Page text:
Every Wednesday, I share five fun reads from around the web. This week, we play the tourist, save some money, shift our perspective, test our patience and rejig the group conversation.
Having been born and raised in the Vancouver area, I’ve come to take the natural beauty of British Columbia for granted. Rebecca Bollwitt reminds me of a majestic location less than an hour north of Vancouver. It’s called The Chief and it’s a popular destination for many sightseers and hikers. Unlike the Grouse Grind, though, you will have to not only hike your way up the granite monolith, but you’ll also have to hike your way back down. I’ve been told the view is very much worth the effort.
I’ve become a big fan of Gavin Aung Than. He’s the guy behind Zen Pencils, a site that shares “cartoon quotes from inspirational folks.” One of the more recent posts highlights a powerful message from Jiddu Krishnamurti, a philosopher and writer from India. We are reminded of what happens when we compare ourselves to others. All you are doing is destroying yourself, devaluing your self-worth against an unfair yardstick. Your journey must start with understanding yourself instead.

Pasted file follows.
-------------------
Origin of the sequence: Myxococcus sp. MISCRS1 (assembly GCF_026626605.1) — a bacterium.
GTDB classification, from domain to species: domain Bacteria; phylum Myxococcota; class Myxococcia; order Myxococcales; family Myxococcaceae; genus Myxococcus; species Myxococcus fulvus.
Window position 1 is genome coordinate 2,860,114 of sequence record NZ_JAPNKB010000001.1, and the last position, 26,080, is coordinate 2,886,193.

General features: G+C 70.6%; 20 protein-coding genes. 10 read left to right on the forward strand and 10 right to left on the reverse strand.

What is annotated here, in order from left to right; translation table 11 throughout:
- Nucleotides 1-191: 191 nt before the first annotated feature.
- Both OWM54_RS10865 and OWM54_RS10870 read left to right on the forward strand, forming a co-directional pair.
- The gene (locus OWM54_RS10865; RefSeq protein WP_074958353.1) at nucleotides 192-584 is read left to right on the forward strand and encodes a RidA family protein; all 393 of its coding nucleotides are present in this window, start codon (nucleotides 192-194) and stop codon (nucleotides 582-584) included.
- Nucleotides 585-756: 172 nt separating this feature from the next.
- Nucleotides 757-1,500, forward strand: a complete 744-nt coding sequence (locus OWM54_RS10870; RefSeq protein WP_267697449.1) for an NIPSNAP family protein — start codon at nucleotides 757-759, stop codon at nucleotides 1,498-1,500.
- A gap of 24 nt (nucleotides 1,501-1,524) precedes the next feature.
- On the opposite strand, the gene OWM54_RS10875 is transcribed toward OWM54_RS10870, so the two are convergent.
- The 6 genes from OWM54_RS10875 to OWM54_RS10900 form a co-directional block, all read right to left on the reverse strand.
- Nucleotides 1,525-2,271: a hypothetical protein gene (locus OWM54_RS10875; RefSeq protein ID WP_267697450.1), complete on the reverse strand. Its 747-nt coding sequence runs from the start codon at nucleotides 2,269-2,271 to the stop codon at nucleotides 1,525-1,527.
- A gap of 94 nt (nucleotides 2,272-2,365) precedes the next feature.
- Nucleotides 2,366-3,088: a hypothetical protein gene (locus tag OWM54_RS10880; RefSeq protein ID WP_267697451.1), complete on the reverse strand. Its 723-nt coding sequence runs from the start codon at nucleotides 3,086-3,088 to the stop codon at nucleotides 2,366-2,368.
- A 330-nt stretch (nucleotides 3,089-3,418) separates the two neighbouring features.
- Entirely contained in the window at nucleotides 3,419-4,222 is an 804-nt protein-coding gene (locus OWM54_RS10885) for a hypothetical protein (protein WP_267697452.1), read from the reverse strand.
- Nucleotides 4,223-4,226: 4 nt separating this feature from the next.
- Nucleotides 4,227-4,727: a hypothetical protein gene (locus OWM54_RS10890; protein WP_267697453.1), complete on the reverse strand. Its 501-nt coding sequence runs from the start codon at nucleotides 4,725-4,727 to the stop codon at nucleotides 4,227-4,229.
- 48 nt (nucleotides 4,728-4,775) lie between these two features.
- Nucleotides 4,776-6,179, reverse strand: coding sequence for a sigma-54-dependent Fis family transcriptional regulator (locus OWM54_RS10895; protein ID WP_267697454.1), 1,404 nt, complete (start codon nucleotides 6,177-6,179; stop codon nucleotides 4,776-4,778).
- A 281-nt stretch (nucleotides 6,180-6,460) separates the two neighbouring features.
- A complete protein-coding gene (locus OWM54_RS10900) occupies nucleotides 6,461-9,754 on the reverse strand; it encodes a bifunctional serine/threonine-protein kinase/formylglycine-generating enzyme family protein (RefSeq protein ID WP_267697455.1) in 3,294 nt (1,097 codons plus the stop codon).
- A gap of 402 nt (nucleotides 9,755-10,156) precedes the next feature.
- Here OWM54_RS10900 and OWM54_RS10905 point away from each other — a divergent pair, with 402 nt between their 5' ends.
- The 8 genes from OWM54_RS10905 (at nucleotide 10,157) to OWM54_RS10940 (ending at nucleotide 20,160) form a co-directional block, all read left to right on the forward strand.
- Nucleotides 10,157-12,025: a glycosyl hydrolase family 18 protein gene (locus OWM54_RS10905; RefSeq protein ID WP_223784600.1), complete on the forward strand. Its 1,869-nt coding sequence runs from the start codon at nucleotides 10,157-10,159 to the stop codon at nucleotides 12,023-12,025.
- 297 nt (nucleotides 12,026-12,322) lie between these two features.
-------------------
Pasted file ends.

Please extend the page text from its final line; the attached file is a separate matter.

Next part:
Three years ago, I received a Tassimo brewbot. It very much simplified the morning coffee routine, but it’s not getting much use these days. By contrast, Tris Hussey and his wife love their Nespresso (I tried it in France and thought it was pretty great too), but his customer service experience with Nespresso has left a lot to be desired. From wrong colors to unfortunate miscommunications, the situation went from bad to worse. The good news is that Tris has been treated well since his post went up.
And finally, we have Darren Barefoot. He’s a veteran of the professional conference, but more and more, he’s decided that conference panels are awful. One or two panelists end up dominating the conversation and the participants are oftentimes underprepared for the discussion. There is hope, though, as Darren offers some advice on how these panels can be improved. Moderators need to be prepared, they need to set expectations, and they need to tell a story while eschewing their own opinions.